Effects of Task Reasoning Demand and Task Condition on Learner Written Output in ESL Classrooms
Lilliati Ismail,Arshad Abd. Samad,Bee Eng Wong,Nooreen Noordin
International Journal of Education , 2012, DOI: 10.5296/ije.v4i4.2249
Abstract: Considering the growing interest in task-based language teaching, classroom-based research that investigates the effects of task complexity on L2 development is needed. Despite the inclusion of task reasoning demand (TRD) as a dimension of task complexity in Robinson’s Cognition Hypothesis (2007), there is insufficient classroom-based research that investigates the language learning outcomes that may occur as a result of engaging in tasks of differing reasoning demands in a variety of task conditions. This study aims to fill in some of the gap by identifying the main and interaction effects of task reasoning demand and individual versus dyadic task conditions (TC) on the grammatical accuracy and syntactic complexity of learner written output. Modified versions of the dictogloss task and the opinion-gap task were used to provide a relatively high reasoning demand task (+TRD) and a relatively low reasoning demand task (-TRD) to the learners respectively. A repeated-measures design was used with 76 participants consisting of 18 year-old learners in a public secondary school randomly assigned into four groups. Data were analysed using descriptive statistics and repeated-measures ANOVAs. Results indicated that both TRD and TC had significant main effects on grammatical accuracy. Also, TRD and TC had significant main and interaction effects on syntactic complexity. The results point to differential effects of using tasks of high and low reasoning demand in dyadic and individual task conditions. The results have pedagogical implications on task design and task selection to elicit higher rates of grammatical accuracy and syntactic complexity in learner written output.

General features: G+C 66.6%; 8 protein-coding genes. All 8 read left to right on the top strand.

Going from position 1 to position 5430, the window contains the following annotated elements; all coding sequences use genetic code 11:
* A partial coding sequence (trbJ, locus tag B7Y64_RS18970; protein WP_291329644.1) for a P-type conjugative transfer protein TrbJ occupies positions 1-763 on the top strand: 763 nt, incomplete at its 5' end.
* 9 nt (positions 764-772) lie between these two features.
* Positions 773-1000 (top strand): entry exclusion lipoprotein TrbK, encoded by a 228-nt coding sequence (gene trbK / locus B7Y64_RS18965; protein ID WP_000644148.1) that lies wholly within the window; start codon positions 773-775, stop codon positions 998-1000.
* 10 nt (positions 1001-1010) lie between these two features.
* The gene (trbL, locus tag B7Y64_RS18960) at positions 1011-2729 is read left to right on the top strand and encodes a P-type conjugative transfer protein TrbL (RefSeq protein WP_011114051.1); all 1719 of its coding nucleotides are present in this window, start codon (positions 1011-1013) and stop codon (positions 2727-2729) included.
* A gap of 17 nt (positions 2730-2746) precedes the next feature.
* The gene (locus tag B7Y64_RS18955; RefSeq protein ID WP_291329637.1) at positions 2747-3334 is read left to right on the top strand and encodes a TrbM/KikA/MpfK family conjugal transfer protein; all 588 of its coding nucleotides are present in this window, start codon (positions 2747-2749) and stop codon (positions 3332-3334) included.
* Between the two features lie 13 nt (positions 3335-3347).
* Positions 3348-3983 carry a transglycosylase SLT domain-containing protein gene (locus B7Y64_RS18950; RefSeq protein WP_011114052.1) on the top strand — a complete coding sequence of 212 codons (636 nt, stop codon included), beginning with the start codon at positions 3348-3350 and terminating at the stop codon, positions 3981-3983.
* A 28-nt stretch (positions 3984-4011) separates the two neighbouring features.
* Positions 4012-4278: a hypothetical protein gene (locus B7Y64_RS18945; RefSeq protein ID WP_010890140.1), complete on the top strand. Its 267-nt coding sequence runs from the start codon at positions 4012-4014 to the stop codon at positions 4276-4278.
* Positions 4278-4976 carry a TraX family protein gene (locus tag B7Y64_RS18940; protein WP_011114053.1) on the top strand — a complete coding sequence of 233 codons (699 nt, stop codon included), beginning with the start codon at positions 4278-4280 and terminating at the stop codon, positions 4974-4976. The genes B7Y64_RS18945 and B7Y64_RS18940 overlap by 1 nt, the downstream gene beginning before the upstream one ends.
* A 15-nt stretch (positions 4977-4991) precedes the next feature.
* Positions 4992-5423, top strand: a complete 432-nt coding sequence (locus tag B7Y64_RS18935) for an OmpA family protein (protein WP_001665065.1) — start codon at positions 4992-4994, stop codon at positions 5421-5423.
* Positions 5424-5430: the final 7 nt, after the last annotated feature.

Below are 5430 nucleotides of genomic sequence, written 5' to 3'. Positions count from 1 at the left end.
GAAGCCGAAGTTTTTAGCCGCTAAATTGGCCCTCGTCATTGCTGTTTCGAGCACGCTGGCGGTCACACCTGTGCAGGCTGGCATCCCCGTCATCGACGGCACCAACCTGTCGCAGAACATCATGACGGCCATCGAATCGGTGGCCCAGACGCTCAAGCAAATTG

Bayesian Predictive Configural Frequency Analysis  [PDF]
Eduardo Gutiérrez-Pe?a
Psychological Test and Assessment Modeling , 2012,
Abstract: Configural Frequency Analysis is a method for cell-wise inspection of cross-classifications. CFA searches for patterns of variable categories that occur either more often or less often than expected from a given base model. In this paper, we propose and discuss an alternative notion of types and antitypes that focuses on the likely values of the cell frequencies in future experiments, as opposed to the average values of such frequencies. The idea is developed from a Bayesian point of view.
A Study of Lateralized Cognitive Processes in Upper-Division Electrical Engineering Students’: Correlating Written Language Functions with Analytical Reasoning in Microelectronics  [PDF]
Robert Melendy
World Journal of Engineering and Technology (WJET) , 2014, DOI: 10.4236/wjet.2014.22008